N Christanto (1), D Hadmoko (2), F Lavigne (2), J Sartohadi (3), and M A Setiawan (4)
(1) ITC, Earth System Analisis, the Netherlands (firstname.lastname@example.org), (2) Université Paris 1 Panthéon-Sorbonne &
Laboratoire de Géographie Physique, UMR 8591 CNRS Meudon, France, (3) Environmental Geography Department, Faculty of Geography, Gadjah Mada University. Indonesia., (4) Institute of geography, Innsbruck University. Austria
Landslides are important natural hazards occurring on mountainous area situated in the wet tropical climate like in Indonesia. The study area, Java Island, is one of representative example of Indonesian region facing problems due to landslides. Several catastrophic landslides induced by rainfall are every year reported from different parts of Java. As a central of economic and government activity, Java become the most populated island in Indonesia and is increasing every year. This increase in population density is inline with the increasing pressure on the natural environment and physical infrastructure. This condition create population more vulnerable to hazard. Java is populated by 120 million inhabitants or equivalent with 60% of Indonesian population in only 6,9% of the total surface of Indonesia. Due to its geological setting, its topographical characteristics, and its climatic characteristics, Java is the most exposed regions to mass movements in Indonesia, and closely related to several factors: (1) located on a subduction zone, 60% of Java is mountainous, with volcano-tectonic mountain chains and 36 active volcanoes out of the 129 in Indonesia, and these volcanic materials are intensively weathered (2) Java is under a humid tropical climate associated with heavy rainfall during the rainy season from October to April. On top of these “natural” conditions, the human activity is an additional factor of landslide occurrence, driven by a high demographic density
The purpose of this paper was to collect and analyze spatial and temporal data concerning landslide hazard for the period 1981-2007 and to evaluate and analyze the characteristic and the behavior of landslide in Java. The results provides a new insight into our understanding of landslide hazard and characteristic in the humid tropics, and a basis for predicting future landslides and assessing related hazards at a regional scale. An overview of characteristic and behavior of landslides in Java is given. The result of this work would be valuable for decision makers and communities in the frame of future landslide risk reduction programs.
Landslide inventory data was collected from internal database at the different institutions. The result is then georefenced. We classify the spatial distribution of landslide event based on the provinces located in Java Island in order to understand the most vulnerable province to landslide. The temporal changes of landslide activities was done by examining the changes in number and frequency both annual and monthly level during the periods of 1981 – 2007. Simple statistical analysis was done to correlate landslide events, antecedent rainfall during 30 consecutive days and daily rainfall during the landslide day. Analysis the relationship between landslide events and their controlling factors (e.g. slope, geology, geomorphology and landuse) were carried out in GIS environment.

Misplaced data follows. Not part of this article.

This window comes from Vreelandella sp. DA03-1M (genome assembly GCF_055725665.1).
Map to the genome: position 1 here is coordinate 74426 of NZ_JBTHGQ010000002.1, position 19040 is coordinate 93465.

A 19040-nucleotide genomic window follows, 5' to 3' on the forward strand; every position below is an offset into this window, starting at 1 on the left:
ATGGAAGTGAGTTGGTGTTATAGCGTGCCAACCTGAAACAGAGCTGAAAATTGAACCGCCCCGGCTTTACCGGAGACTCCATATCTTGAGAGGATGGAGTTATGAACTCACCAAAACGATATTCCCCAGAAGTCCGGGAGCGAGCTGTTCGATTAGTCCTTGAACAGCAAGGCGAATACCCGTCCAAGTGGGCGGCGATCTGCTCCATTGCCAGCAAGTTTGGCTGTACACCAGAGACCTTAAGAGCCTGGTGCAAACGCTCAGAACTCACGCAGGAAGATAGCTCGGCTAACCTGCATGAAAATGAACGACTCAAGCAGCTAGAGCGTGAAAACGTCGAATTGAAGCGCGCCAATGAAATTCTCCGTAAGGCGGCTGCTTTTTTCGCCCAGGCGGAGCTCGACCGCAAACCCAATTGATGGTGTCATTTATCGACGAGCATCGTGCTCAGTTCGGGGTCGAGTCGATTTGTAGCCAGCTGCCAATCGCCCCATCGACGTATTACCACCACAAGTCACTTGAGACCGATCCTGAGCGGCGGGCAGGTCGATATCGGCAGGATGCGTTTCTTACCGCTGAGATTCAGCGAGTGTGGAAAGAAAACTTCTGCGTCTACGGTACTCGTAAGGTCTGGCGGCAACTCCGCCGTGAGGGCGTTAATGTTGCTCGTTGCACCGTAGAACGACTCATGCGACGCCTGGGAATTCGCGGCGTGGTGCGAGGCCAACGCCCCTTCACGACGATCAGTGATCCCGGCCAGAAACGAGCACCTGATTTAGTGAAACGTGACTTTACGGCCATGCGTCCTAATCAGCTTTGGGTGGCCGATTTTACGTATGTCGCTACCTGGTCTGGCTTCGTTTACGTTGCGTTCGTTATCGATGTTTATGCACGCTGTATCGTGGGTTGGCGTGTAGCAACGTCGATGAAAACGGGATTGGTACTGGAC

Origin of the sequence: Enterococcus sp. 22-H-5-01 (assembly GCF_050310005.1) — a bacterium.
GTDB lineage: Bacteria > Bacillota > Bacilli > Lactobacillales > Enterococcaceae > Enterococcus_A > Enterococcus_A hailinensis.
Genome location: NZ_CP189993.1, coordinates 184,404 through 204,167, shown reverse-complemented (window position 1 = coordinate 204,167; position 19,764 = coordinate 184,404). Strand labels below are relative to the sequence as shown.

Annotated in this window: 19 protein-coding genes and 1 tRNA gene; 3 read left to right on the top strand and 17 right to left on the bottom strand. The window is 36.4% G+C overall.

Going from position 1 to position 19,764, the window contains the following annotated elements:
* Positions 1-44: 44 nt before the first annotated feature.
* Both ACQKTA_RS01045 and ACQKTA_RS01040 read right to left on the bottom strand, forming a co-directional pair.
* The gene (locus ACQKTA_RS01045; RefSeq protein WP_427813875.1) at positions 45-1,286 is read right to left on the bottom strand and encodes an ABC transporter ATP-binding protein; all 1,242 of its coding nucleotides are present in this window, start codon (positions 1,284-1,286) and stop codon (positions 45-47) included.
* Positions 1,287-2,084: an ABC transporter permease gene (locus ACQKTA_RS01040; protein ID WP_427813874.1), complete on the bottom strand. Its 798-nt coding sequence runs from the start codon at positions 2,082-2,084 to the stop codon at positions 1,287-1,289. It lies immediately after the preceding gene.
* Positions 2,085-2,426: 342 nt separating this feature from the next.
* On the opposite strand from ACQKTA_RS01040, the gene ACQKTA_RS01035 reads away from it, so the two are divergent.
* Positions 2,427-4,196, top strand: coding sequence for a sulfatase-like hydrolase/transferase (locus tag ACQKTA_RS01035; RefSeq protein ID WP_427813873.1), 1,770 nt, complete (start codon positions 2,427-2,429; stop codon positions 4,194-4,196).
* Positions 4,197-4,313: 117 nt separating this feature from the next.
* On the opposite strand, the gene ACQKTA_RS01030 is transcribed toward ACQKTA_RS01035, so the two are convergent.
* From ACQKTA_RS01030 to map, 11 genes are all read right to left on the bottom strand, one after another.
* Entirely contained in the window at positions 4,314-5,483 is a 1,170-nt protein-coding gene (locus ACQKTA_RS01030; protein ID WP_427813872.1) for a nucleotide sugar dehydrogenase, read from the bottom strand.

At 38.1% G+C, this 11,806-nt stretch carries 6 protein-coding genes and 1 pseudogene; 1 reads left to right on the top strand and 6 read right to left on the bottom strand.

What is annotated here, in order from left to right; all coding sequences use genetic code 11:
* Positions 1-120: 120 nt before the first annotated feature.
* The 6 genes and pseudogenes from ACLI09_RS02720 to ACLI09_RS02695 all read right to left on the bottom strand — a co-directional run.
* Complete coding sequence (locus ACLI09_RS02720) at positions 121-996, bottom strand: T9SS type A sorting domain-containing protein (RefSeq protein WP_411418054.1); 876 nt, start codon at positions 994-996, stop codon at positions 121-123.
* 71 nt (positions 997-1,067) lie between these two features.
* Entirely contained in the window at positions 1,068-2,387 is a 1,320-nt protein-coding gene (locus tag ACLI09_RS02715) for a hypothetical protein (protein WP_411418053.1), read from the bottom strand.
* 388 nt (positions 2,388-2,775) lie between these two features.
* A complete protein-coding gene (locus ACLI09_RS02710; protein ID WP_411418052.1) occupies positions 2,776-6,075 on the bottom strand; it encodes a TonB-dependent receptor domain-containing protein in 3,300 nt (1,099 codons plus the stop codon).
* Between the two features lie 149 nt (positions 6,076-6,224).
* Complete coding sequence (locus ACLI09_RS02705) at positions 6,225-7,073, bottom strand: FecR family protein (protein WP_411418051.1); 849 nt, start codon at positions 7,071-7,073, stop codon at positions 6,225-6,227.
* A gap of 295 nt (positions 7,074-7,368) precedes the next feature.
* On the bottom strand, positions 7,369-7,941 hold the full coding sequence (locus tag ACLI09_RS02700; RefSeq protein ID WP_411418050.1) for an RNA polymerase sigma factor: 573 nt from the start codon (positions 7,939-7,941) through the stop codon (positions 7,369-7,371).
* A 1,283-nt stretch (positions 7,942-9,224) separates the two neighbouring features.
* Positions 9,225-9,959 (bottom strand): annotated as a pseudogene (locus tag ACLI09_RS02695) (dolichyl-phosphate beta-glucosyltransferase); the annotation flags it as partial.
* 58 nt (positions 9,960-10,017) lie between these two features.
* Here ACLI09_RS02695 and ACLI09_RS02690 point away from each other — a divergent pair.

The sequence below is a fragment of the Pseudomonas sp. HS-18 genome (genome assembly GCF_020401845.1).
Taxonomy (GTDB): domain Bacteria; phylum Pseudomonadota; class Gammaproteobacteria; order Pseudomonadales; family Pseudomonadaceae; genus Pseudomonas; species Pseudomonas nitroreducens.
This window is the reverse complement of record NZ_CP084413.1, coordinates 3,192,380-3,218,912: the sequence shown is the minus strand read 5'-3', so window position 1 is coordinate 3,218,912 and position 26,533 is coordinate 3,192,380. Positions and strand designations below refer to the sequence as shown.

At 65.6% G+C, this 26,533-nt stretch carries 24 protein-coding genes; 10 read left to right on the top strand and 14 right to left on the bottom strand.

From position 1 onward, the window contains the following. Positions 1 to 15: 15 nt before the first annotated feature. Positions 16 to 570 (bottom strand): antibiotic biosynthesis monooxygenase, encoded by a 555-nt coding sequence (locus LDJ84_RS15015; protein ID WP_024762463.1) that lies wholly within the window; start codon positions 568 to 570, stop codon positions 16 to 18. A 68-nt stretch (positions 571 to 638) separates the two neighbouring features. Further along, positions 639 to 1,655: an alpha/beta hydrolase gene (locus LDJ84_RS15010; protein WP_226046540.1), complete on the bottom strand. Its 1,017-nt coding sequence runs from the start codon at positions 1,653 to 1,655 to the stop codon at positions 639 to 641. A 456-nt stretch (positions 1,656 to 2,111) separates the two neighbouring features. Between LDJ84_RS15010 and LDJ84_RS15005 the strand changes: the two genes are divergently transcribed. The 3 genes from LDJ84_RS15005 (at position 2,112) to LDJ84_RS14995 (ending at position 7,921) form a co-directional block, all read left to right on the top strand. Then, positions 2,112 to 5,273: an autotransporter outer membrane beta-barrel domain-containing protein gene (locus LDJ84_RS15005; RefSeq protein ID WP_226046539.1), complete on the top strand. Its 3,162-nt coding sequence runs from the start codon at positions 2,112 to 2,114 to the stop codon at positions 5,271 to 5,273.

The results show that the slope gradient has a good influence to landslides events. The number of landslides increases significantly from slopes inferior to 10° and from 30° to 40°. However, inverse correlation between landslides events occurs on slope steepness more than 40° when the landslide frequency tends to decline with an increasing of slope angle. The result from landuse analysis shows that most of landslides occur on dryland agriculture, followed by paddy fields and artificial. This data indicates that human activities play an important role on landslide occurrence. Dryland agriculture covers not only the lower part of land, but also reached middle and upper slopes; with terraces agriculture that often accelerate landslide triggering.
During the period 1981-2007, the annual landslide frequency varies significantly, with an average of 49 events per year. Within a year, the number of landslides increases from June to November and decreases significantly from January to July. Statistically, both January and November are the most susceptible months for landslide generation, with respectively nine and seven events on average. This distribution is closely related to the rainfall monthly variations. The two maxima of landslides number of occurrence correspond to the bimodal repartition of monsoon rain shower. Then rainfall is a more deterministic causative factor on an intra-annual basis than on an inter-annual basis.
From the distribution analysis, landslides in Java are unevenly distributed. Most landslides are concentrated in West Java Region, followed by Central Java and East Java. The overall landslide density in Java reached 1×10 events/km with the annual average was 3.6 x 10 event/km /year. The amount of annual precipitation is significantly higher in West Java than further East, decreasing with a constant W-E gradient. This gradient also corresponds to the landslides distribution. The minimum annual rainfall occurs in the northern part and in Far East Java, where few landslides can be spotted. Cumulative rainfalls are playing an important role on landslides triggering. Most of shallow landslides can be associated with antecedent rainfall, and rainfall superior on the day of landslide occurrence. There is an inverse relation between antecedent rainfalls and daily rainfall. Indeed heavy instantaneous rainfall can produce a landslide with the help of only low antecedent rainfall. On the contrary we encountered 11 cases of landslides with no rain on the triggering day, but with important antecedent rainfalls.